- Supermarket, in general, tend to narrow the choices of fruits and vegetables by stocking only varieties with long storage lives.
- Supermarkets often generate a lot of food waste. Some supermarkets, such as the one of Thomas Poucher convert the excess food that can no longer be sold at a timely manner, or at all (when the best before, sell-by or use-by date has expired) into biofuel to gain some extra revenue. He also gives some of his food to charity (homeless, and economically disadvantaged people).
- Supermarkets can generally retail at lower prices than traditional corner shops and markets due to higher volume throughput. This has led to small businesses losing customers and closing in many areas, which can be seen as an adverse effect on the local infrastructure.
- In the United States, major-brand supermarkets often demand slotting fees from suppliers in exchange for premium shelf space and/or better positioning (such as at eye-level, on the checkout aisle or at a shelf's "end cap"). This extra supplier cost (up to $30,000 per brand for a chain for each individual SKU) may be reflected in the cost of the products offered. Some critics have questioned the ethical and legal propriety of slotting fee payments and their effect on smaller suppliers .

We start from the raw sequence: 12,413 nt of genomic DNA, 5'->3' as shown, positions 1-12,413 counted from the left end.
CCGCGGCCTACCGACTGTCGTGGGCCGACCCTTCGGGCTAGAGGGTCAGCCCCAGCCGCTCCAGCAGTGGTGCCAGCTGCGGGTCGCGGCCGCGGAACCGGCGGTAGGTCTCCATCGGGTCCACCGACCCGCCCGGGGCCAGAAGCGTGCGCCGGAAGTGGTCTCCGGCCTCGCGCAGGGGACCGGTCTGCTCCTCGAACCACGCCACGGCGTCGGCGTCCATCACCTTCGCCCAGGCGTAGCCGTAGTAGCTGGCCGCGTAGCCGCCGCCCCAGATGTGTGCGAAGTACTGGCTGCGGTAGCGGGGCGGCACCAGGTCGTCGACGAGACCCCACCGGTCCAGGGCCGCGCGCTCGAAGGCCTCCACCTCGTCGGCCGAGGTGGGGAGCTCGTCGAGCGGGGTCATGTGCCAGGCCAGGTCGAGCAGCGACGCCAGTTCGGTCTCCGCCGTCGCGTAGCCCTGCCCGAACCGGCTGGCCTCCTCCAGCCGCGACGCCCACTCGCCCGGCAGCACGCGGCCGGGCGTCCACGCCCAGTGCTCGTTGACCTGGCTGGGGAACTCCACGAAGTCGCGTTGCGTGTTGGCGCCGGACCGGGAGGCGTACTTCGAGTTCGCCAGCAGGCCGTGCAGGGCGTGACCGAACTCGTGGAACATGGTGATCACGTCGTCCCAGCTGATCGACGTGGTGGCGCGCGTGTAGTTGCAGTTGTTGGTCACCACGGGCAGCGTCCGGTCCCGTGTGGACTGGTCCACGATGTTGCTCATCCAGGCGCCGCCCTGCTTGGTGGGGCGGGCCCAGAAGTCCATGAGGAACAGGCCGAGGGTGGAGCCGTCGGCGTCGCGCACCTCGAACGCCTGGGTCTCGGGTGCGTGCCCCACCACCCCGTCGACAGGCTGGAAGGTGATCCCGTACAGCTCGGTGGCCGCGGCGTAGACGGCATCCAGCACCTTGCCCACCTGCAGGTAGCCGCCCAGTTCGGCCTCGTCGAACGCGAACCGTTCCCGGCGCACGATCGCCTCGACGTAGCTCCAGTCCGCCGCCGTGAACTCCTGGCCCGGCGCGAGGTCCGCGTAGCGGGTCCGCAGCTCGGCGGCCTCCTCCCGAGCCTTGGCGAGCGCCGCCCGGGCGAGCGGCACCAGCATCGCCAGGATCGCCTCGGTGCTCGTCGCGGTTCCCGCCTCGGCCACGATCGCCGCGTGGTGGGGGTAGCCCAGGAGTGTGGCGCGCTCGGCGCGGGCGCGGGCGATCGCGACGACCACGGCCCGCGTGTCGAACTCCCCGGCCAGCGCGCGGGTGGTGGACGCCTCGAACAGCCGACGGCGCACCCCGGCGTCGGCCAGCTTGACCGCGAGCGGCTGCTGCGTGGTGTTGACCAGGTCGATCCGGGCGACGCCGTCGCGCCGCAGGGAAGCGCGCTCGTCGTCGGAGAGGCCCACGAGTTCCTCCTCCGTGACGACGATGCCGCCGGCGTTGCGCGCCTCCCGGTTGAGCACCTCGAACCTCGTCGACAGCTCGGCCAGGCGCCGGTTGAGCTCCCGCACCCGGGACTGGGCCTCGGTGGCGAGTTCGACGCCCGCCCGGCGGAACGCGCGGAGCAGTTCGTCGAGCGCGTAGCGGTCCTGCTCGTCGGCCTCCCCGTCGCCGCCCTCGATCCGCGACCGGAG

- In Britain supermarkets have been accused of squeezing prices to farmers, forcing small shops out of business, and often favouring imports over British produce.
- In New Zealand, supermarkets have been accused of buying fresh produce from growers at low prices and selling with ridiculously high mark-ups, sometimes as high as 500%.
Read more about this topic: Supermarket
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Famous quotes containing the word criticisms:
“The sway of alcohol over mankind is unquestionably due to its power to stimulate the mystical faculties of human nature, usually crushed to earth by the cold facts and dry criticisms of the sober hour. Sobriety diminishes, discriminates, and says no; drunkenness expands, unites, and says yes.”
—William James (18421910)
“I have no concern with any economic criticisms of the communist system; I cannot enquire into whether the abolition of private property is expedient or advantageous. But I am able to recognize that the psychological premises on which the system is based are an untenable illusion. In abolishing private property we deprive the human love of aggression of one of its instruments ... but we have in no way altered the differences in power and influence which are misused by aggressiveness.”
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